Saturday, June 11, 2011

Saturday Morning Links

Assorted content for your weekend reading.

- Gerald Caplan has a modest suggestion to ensure the Senate doesn't do any more avoidable harm to Canada's democracy:
That we have no need for a second house of Parliament of any kind is the first proposition here; in today's world, no persuasive case for such a chamber, elected or appointed, can be made. There is no role for it that can’t be better played by others, whether the House of Commons or the provinces. If Canada was being created today, no one would think it needed two chambers, just as no Egyptian or Tunisian rebel has pleaded for a bicameral parliament.

What makes most sense in terms of both democratic theory and Canada's needs is to get rid of the damn place entirely before it scuppers more useful legislation. But abolition requires a constitutional amendment, which is also as likely as getting Tony Clement to show integrity. Still, the way forward is remarkably simple: Impose stringent term limits on sitting senators – I’m thinking Labour Day at the latest – and then just stop appointing new members. Before you could curse Mike Duffy, there’d be no more senators in the Senate.
- Andre Pratte may be right in theorizing as to why separatism is relatively popular among young Quebeckers:
Younger Quebecers are rarely exposed to passionate, intelligent arguments in favour of federalism and the Canadian experience. Most of what they hear from English Canada transmits, at best, indifference toward Quebec and the French language (witness the opening ceremony of the Vancouver Games). Having not lived through two referendums and endless constitutional debates, they don't understand English Canadians' hostility toward changes that would be advantageous to Quebec.

Meanwhile, separation is promoted by their professors, by the artists they admire and by brilliant politicians young and old. Two weeks from now, when tens of thousands of people attend the huge Fête Nationale shows in Montreal and Quebec City, they'll hear pop singers and rap groups yell “Vive le Québec Libre!” at the beginning or the end of their performance. At l'Université de Montréal, there is an annual “semaine de la souveraineté,” when students can listen to figures like Jacques Parizeau and Bernard Landry explain why separation would be in Quebec's economic and cultural interests. Needless to say, there is no “semaine du Canada.”

Nowadays, no one speaks to Quebecers, especially the younger generation, about Canada and the principles and values that are the foundation of the federation.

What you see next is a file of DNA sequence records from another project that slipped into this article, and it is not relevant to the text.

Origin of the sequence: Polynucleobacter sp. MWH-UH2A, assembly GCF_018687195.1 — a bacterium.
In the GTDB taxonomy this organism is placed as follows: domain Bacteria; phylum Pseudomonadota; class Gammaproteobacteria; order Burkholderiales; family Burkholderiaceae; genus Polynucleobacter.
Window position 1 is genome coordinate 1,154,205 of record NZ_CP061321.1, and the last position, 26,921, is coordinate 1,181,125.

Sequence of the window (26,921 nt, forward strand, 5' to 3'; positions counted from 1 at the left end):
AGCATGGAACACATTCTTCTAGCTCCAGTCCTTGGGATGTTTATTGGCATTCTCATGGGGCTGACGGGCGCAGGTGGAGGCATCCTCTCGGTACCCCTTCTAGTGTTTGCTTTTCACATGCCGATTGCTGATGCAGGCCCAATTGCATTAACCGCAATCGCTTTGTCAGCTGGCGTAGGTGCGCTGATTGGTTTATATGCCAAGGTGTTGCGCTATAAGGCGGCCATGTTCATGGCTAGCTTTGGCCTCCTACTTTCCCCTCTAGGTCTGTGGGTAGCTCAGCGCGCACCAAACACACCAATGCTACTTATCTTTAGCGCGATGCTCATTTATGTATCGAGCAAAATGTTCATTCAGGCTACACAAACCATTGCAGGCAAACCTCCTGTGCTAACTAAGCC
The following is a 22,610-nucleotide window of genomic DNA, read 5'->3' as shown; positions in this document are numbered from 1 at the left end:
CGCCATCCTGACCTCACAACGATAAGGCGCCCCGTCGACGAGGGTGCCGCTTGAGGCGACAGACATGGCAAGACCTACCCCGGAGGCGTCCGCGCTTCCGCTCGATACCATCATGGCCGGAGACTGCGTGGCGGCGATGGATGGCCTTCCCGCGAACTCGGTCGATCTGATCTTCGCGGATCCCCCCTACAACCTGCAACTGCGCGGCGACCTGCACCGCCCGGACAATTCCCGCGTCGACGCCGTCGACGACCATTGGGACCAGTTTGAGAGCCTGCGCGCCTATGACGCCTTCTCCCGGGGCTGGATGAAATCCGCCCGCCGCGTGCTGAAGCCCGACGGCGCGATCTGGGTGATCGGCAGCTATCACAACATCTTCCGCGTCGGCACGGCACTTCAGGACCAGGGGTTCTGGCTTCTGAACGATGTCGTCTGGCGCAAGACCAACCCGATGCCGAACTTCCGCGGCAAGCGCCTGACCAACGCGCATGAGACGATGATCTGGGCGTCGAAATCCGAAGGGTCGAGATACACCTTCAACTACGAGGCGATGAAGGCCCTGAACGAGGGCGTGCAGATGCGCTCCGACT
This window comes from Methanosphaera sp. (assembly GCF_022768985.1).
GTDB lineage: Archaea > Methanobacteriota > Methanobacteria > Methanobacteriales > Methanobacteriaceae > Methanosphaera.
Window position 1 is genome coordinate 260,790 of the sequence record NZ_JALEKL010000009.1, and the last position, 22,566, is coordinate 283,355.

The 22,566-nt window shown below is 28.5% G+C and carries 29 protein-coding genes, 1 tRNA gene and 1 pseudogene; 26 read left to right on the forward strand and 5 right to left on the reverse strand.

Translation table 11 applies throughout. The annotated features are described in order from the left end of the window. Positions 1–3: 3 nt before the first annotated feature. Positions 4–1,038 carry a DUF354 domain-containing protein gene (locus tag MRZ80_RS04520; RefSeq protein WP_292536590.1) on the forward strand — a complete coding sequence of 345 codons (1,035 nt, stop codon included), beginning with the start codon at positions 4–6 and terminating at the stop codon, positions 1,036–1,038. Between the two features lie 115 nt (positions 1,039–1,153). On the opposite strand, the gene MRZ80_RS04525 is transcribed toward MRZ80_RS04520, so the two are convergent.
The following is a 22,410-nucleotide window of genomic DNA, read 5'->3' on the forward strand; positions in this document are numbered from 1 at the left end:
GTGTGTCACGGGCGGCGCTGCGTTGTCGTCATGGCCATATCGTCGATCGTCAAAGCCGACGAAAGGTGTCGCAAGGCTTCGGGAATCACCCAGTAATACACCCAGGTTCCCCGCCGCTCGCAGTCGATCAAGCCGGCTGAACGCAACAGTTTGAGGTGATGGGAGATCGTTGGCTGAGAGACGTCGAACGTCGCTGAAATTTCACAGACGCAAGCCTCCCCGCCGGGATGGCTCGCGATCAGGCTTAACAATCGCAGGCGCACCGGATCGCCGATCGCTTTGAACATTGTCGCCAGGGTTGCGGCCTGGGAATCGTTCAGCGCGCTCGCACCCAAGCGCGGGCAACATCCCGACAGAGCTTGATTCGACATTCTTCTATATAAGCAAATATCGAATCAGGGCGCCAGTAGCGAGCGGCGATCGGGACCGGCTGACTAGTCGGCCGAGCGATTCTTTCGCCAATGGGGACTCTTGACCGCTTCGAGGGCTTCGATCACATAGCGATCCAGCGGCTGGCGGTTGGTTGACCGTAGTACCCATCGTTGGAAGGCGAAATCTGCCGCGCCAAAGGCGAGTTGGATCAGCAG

But it's far from clear that the imbalance can't be changed - particularly now that for the first time in over two decades, Quebec has elected a substantial number of MPs who actually have an interest in building links to the rest of the country rather than presenting or harping about a sovereigntist threat.

- Meanwhile, there's also an open question as to how the Harper Cons will handle Quebec. And at least some of the party's own members are rightly frustrated about a failure to engage with the province:
Of the approximately 2,400 delegates and observers in at-tendance, just 200 are from Quebec.

Among them is Peter White, a vocal riding association president in the riding of Brome-Missisquoi, who argues the party didn't invest the necessary resources in its Quebec candidates' campaigns in the May 2 general election and that many of them are upset.

"We didn't get much help from outside and we didn't get very good results, so naturally, we're disappointed," he said Friday.

"There wasn't much of a national campaign in Quebec."

For example, White said his rural riding didn't get its signs until a week after the writ dropped, and not a single high-profile party official stopped by during the fiveweek campaign.
- And similarly, Chantal Hebert notes that the Cons have reason to listen to Quebec as well if they hope to build a party capable of winning more than a single majority:
The excesses described in Thursday’s auditor general’s report on the G20 summit spending also suggest that the sense of entitlement that helped bring the Liberals to their knees is already running strong within the ranks of Harper’s government.

Finally, some Conservatives always feared that the price to pay for a majority would be a government beholden to Quebec. The tenor of the party’s recent victory put those fears to rest.

But if Quebecers do re-engage in federalist politics long-term, their absence from the Conservative table could become the party’s Achilles heel.

The early seeds of the deconstruction of the Liberal coalition were planted when the party gave up on Western Canada. Allowing Quebec to turn into a permanent black hole would be just as short-sighted on the part of the Conservatives.
Needless to say, the same lesson figures to apply to the NDP - and hopefully we'll see it making some inroads into the few areas where the party is still running third (notably Calgary and much of suburban Ontario).

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